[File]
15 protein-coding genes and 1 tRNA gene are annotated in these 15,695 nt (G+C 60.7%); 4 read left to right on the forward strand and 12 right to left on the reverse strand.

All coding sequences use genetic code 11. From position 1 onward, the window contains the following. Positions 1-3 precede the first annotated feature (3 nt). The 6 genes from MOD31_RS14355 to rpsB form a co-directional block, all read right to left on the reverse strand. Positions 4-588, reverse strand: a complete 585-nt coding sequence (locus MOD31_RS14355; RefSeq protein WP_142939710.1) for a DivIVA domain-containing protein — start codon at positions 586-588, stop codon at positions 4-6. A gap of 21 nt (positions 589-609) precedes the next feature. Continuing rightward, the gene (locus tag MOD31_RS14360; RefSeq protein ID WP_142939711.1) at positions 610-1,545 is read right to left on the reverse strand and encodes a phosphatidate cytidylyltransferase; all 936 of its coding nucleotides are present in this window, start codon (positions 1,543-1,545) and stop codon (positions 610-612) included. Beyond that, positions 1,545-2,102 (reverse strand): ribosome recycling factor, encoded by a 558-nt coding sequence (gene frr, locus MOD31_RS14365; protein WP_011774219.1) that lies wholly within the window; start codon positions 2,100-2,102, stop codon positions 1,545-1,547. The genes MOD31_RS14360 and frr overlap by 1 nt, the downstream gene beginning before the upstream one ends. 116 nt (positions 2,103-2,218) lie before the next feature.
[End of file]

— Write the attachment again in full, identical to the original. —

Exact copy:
15 protein-coding genes and 1 tRNA gene are annotated in these 15,695 nt (G+C 60.7%); 4 read left to right on the forward strand and 12 right to left on the reverse strand.

All coding sequences use genetic code 11. From position 1 onward, the window contains the following. Positions 1-3 precede the first annotated feature (3 nt). The 6 genes from MOD31_RS14355 to rpsB form a co-directional block, all read right to left on the reverse strand. Positions 4-588, reverse strand: a complete 585-nt coding sequence (locus MOD31_RS14355; RefSeq protein WP_142939710.1) for a DivIVA domain-containing protein — start codon at positions 586-588, stop codon at positions 4-6. A gap of 21 nt (positions 589-609) precedes the next feature. Continuing rightward, the gene (locus tag MOD31_RS14360; RefSeq protein ID WP_142939711.1) at positions 610-1,545 is read right to left on the reverse strand and encodes a phosphatidate cytidylyltransferase; all 936 of its coding nucleotides are present in this window, start codon (positions 1,543-1,545) and stop codon (positions 610-612) included. Beyond that, positions 1,545-2,102 (reverse strand): ribosome recycling factor, encoded by a 558-nt coding sequence (gene frr, locus MOD31_RS14365; protein WP_011774219.1) that lies wholly within the window; start codon positions 2,100-2,102, stop codon positions 1,545-1,547. The genes MOD31_RS14360 and frr overlap by 1 nt, the downstream gene beginning before the upstream one ends. 116 nt (positions 2,103-2,218) lie before the next feature.